Pelosi, Colleagues to President Bush: Put Science Before Politics
Wednesday, August 31, 2005
Washington, D.C. - House Democratic Leader Nancy Pelosi and Representatives George Miller (D-CA), Rosa DeLauro (D-CT), and Rush Holt (D-NJ) sent the following letter to President Bush this afternoon requesting that he order all political appointees in his Administration not to put politics before science. The letter is in response to news reports today about the resignation of Food and Drug Administration Assistant Commissioner Susan Wood and about draft Bush Administration regulations that would relax air quality standards for power plants.
August 31, 2005
President George W. Bush
The White House
Dear Mr. President:
Today, two news accounts are again raising questions about whether your Administration places a higher value on politics than it does on scientific evidence when making decisions that affect public health, the environment, or other areas of public policy. We are writing to request that you issue to your entire Administration a clear directive that politics must never get in the way of sound scientific decision-making.
Today, we learned from the Associated Press that Susan Wood, the Assistant Commissioner for Women's Health at the Food and Drug Administration, has resigned her long-held position because of an announcement last week by the FDA that the agency plans to indefinitely postpone a decision to make emergency contraception available over-the-counter.
This decision, as Dr. Wood wrote today in an email message to colleagues that later was made public, will have the effect of greatly limiting a woman's ability to obtain emergency contraception. Sadly, this decision could increase unwanted pregnancies and abortions among American women, and it represents a clear triumph of politics over sound, deliberative policymaking.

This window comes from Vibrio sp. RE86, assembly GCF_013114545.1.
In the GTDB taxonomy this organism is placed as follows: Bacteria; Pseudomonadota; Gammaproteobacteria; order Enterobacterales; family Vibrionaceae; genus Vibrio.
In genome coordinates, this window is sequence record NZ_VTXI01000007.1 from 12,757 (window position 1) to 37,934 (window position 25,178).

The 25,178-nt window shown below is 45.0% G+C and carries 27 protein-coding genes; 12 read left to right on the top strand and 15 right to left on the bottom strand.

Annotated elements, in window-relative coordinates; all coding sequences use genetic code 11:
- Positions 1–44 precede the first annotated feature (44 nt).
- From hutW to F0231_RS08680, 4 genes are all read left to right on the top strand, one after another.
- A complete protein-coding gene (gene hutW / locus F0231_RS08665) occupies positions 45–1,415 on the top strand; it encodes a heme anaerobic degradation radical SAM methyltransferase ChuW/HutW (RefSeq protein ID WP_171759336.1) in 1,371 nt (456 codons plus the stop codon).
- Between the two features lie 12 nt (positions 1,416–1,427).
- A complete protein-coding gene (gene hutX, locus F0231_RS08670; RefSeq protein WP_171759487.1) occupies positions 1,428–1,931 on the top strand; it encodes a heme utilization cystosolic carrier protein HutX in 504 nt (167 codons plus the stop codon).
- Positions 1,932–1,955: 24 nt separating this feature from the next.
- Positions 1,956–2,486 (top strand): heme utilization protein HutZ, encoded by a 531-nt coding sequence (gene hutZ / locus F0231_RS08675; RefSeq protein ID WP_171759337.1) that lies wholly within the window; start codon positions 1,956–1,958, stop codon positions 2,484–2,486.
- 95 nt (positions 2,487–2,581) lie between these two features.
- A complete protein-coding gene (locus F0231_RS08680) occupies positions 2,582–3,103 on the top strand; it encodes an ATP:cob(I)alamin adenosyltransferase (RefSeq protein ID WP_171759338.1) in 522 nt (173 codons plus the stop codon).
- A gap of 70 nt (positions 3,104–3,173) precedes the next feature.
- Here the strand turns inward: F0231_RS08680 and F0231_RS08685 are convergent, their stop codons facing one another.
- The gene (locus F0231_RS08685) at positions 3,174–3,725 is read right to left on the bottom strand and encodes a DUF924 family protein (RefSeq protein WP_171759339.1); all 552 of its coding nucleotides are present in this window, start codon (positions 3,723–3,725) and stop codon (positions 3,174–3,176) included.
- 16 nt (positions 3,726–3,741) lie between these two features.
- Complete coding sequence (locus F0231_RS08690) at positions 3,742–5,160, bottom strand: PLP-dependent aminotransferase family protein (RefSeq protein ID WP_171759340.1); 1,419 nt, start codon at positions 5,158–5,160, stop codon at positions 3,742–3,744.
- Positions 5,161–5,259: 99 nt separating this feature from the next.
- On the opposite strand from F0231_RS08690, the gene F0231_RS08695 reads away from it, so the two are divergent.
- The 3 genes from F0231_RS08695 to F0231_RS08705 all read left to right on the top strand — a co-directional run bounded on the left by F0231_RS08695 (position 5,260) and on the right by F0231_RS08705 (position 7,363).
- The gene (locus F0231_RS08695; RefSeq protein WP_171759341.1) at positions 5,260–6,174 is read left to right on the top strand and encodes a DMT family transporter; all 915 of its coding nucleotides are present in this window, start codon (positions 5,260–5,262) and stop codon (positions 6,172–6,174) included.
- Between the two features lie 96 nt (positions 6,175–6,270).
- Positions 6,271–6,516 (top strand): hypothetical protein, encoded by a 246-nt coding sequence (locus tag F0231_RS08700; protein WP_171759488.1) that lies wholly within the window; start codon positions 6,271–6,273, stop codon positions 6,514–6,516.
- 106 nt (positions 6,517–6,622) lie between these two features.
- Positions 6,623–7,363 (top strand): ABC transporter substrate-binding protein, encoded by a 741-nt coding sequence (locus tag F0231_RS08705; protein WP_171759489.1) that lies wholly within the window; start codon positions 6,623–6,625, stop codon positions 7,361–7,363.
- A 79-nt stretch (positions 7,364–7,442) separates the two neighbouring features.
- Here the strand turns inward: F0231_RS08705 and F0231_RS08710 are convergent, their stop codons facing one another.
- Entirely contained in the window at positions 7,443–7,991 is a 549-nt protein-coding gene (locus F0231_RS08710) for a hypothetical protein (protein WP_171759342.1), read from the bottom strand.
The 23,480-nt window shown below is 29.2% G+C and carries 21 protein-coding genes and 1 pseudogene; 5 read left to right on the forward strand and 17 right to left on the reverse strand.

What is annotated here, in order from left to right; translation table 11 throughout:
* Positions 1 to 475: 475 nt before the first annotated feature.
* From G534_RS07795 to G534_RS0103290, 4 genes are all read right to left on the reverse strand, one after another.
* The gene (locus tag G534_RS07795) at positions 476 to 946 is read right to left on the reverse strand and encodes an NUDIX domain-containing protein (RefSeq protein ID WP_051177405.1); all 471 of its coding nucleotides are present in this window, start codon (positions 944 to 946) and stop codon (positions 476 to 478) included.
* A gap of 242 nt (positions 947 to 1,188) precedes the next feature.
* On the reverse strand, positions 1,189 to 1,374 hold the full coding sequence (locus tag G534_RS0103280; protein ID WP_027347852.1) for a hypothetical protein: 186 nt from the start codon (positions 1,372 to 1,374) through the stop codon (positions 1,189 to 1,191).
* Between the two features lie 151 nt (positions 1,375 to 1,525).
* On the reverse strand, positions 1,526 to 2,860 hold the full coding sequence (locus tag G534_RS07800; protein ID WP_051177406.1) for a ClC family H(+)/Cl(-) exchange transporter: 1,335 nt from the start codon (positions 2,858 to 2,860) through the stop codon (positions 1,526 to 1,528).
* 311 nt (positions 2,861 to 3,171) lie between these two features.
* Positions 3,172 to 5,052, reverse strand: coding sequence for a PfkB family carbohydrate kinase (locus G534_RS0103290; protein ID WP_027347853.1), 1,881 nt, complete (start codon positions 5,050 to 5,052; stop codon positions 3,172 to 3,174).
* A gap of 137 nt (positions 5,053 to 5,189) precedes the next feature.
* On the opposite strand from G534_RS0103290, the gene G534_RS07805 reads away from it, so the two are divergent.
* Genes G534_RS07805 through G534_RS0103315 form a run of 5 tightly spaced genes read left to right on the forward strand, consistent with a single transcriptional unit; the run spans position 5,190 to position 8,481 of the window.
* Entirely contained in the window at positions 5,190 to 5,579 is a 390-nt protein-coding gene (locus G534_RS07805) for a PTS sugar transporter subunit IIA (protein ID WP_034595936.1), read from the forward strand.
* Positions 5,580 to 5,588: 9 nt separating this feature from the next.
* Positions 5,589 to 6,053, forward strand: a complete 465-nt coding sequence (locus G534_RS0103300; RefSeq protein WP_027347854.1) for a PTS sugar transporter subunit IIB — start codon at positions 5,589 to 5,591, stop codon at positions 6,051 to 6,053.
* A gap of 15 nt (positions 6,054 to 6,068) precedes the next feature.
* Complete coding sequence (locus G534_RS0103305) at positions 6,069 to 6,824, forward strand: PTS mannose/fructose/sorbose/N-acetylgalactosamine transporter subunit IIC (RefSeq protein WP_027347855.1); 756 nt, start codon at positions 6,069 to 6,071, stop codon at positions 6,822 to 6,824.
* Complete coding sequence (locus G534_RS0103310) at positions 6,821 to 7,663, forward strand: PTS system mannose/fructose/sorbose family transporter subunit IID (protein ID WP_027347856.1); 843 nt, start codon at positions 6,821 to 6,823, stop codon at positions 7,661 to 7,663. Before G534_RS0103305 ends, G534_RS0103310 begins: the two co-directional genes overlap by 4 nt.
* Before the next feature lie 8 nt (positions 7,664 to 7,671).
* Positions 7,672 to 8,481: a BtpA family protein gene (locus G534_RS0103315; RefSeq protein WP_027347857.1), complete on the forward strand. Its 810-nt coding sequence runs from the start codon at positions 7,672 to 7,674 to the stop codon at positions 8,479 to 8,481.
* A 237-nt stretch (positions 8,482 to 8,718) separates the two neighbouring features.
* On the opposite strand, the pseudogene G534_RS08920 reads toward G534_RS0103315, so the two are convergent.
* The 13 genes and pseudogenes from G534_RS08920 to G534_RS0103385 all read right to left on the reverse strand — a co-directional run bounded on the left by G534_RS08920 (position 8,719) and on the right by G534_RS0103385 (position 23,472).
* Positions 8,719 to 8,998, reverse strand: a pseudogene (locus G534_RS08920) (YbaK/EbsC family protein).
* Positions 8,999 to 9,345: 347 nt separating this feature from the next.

We also learned today from an article in this morning's Washington Post that your Administration has prepared draft regulations that would allow both old and modern power plants to pollute more, not less. These anti-community, pro-industry regulations would, if approved, have harmful implications for public health and air quality.
Eric Schaeffer, who resigned in 2002 from his position as head of the Office of Regulatory Enforcement at the Environmental Protection Agency, told the Washington Post that under these new rules, older power plants would "never" reach compliance with existing air quality laws.
We have seen numerous other documented cases of political considerations trumping scientific determinations during your Administration. While you and your spokespeople have offered public assurances that the Administration does not place politics over science, the record indicates that the opposite is often true. In many cases, political decisions have prompted the resignations - whether in protest or frustration - of agency scientists and senior policymakers, robbing the American people of these public servants' important contributions.
It is time, once and for all, to make clear to every political appointee in your Administration that there will be consequences for overruling scientific determinations for political reasons. We request that you issue a clear directive in this regard to every agency and department in your Administration.
Nancy Pelosi, House Democratic Leader
George Miller, Member of Congress
Rosa DeLauro, Member of Congress
Rush Holt, Member of Congress